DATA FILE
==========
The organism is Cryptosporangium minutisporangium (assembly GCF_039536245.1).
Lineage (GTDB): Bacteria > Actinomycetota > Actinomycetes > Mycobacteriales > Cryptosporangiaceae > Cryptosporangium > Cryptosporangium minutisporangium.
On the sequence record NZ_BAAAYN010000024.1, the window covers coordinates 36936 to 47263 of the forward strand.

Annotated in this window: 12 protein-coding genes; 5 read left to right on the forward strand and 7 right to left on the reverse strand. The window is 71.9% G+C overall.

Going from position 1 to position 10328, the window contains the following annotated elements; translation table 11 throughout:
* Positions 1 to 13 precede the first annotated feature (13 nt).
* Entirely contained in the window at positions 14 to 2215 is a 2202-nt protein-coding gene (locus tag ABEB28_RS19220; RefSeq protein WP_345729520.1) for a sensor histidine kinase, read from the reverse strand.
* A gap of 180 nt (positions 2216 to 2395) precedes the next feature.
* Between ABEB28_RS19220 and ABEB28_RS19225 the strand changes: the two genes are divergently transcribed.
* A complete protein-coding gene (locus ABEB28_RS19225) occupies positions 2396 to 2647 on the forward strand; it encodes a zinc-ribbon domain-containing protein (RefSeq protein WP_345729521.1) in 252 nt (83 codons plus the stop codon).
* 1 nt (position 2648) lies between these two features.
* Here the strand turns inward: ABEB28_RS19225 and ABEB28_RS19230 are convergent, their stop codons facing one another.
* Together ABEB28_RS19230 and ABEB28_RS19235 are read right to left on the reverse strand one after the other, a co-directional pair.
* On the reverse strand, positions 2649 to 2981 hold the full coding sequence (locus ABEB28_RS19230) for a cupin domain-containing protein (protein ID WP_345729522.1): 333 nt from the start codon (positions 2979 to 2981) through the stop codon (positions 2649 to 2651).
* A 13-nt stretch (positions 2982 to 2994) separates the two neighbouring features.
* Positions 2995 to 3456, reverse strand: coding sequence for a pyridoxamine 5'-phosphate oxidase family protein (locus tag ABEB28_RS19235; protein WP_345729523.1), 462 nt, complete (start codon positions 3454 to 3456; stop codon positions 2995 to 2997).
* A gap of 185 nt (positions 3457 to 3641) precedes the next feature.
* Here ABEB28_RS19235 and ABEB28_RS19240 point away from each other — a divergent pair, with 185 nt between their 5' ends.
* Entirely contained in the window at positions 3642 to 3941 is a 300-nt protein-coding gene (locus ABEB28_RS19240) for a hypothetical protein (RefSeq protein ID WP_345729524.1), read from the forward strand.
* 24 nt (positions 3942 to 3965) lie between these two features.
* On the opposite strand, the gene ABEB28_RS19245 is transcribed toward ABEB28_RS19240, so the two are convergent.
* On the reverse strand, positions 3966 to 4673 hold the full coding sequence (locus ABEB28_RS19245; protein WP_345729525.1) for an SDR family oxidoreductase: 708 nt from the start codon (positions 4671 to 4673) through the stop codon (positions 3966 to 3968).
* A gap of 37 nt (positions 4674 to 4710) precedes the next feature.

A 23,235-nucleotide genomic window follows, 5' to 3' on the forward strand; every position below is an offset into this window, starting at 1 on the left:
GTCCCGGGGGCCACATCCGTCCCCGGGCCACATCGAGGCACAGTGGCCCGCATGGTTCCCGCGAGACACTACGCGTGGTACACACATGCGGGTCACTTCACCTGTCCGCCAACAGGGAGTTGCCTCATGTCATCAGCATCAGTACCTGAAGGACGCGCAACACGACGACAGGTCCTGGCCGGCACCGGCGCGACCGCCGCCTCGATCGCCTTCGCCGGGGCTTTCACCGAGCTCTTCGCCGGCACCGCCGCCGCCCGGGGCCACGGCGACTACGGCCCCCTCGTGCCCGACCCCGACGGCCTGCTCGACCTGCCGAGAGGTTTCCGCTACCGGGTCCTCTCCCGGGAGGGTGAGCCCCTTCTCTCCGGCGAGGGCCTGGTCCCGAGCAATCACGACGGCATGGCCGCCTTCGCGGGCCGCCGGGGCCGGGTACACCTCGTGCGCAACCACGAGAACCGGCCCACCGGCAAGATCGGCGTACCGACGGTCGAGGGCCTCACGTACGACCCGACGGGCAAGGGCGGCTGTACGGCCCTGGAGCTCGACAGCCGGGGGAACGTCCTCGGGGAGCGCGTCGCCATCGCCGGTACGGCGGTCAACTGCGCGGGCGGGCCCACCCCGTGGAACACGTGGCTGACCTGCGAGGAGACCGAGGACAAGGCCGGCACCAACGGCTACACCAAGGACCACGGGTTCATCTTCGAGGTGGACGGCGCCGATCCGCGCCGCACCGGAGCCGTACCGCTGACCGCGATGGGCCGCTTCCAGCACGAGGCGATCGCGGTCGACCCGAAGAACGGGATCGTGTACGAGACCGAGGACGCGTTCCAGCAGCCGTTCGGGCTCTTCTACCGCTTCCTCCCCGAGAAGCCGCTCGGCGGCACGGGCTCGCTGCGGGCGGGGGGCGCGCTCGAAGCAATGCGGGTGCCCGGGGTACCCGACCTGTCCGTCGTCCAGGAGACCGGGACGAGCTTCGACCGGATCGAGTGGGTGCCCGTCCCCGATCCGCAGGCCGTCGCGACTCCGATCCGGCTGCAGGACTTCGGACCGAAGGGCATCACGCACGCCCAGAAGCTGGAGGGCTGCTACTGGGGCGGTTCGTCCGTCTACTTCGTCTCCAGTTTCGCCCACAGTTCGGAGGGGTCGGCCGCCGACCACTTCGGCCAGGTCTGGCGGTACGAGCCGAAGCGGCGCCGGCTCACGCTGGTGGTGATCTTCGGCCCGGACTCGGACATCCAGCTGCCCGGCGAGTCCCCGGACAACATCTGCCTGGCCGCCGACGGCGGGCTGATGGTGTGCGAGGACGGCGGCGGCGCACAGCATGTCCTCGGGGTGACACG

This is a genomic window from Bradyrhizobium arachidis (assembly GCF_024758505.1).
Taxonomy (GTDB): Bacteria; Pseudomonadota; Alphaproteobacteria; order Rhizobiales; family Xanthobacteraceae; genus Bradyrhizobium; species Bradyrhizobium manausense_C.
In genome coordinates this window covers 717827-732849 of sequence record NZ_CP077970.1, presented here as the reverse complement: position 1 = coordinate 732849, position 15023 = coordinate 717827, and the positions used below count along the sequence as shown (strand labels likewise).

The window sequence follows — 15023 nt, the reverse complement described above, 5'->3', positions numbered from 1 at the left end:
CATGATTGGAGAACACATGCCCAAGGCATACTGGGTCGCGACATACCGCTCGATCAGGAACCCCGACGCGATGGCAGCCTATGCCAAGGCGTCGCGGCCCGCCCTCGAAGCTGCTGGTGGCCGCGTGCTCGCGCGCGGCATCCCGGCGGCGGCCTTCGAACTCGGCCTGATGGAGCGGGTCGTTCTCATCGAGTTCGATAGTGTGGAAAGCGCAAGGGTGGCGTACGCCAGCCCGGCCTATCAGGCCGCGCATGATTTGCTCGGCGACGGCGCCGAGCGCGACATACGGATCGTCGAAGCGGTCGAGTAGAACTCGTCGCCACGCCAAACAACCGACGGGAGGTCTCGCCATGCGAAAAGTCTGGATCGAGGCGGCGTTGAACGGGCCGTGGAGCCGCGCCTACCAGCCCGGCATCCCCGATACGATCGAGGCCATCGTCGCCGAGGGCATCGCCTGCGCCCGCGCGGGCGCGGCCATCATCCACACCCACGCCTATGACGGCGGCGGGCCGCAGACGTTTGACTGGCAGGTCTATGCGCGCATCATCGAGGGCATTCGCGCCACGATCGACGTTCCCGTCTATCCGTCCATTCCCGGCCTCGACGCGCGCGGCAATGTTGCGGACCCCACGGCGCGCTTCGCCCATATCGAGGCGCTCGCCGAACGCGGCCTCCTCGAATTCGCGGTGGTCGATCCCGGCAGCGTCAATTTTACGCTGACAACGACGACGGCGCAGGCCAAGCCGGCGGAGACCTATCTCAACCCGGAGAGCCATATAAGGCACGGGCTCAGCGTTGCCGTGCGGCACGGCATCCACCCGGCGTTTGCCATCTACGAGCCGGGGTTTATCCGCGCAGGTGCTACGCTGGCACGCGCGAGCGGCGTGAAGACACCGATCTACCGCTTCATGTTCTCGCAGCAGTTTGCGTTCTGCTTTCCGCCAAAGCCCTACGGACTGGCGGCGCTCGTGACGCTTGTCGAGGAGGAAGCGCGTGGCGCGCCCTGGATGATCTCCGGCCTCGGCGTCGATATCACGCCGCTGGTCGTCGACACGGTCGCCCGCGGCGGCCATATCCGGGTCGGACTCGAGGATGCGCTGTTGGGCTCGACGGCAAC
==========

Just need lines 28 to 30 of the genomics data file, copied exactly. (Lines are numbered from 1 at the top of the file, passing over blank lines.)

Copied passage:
In genome coordinates this window covers 717827-732849 of sequence record NZ_CP077970.1, presented here as the reverse complement: position 1 = coordinate 732849, position 15023 = coordinate 717827, and the positions used below count along the sequence as shown (strand labels likewise).

The window sequence follows — 15023 nt, the reverse complement described above, 5'->3', positions numbered from 1 at the left end:
CATGATTGGAGAACACATGCCCAAGGCATACTGGGTCGCGACATACCGCTCGATCAGGAACCCCGACGCGATGGCAGCCTATGCCAAGGCGTCGCGGCCCGCCCTCGAAGCTGCTGGTGGCCGCGTGCTCGCGCGCGGCATCCCGGCGGCGGCCTTCGAACTCGGCCTGATGGAGCGGGTCGTTCTCATCGAGTTCGATAGTGTGGAAAGCGCAAGGGTGGCGTACGCCAGCCCGGCCTATCAGGCCGCGCATGATTTGCTCGGCGACGGCGCCGAGCGCGACATACGGATCGTCGAAGCGGTCGAGTAGAACTCGTCGCCACGCCAAACAACCGACGGGAGGTCTCGCCATGCGAAAAGTCTGGATCGAGGCGGCGTTGAACGGGCCGTGGAGCCGCGCCTACCAGCCCGGCATCCCCGATACGATCGAGGCCATCGTCGCCGAGGGCATCGCCTGCGCCCGCGCGGGCGCGGCCATCATCCACACCCACGCCTATGACGGCGGCGGGCCGCAGACGTTTGACTGGCAGGTCTATGCGCGCATCATCGAGGGCATTCGCGCCACGATCGACGTTCCCGTCTATCCGTCCATTCCCGGCCTCGACGCGCGCGGCAATGTTGCGGACCCCACGGCGCGCTTCGCCCATATCGAGGCGCTCGCCGAACGCGGCCTCCTCGAATTCGCGGTGGTCGATCCCGGCAGCGTCAATTTTACGCTGACAACGACGACGGCGCAGGCCAAGCCGGCGGAGACCTATCTCAACCCGGAGAGCCATATAAGGCACGGGCTCAGCGTTGCCGTGCGGCACGGCATCCACCCGGCGTTTGCCATCTACGAGCCGGGGTTTATCCGCGCAGGTGCTACGCTGGCACGCGCGAGCGGCGTGAAGACACCGATCTACCGCTTCATGTTCTCGCAGCAGTTTGCGTTCTGCTTTCCGCCAAAGCCCTACGGACTGGCGGCGCTCGTGACGCTTGTCGAGGAGGAAGCGCGTGGCGCGCCCTGGATGATCTCCGGCCTCGGCGTCGATATCACGCCGCTGGTCGTCGACACGGTCGCCCGCGGCGGCCATATCCGGGTCGGACTCGAGGATGCGCTGTTGGGCTCGACGGCAAC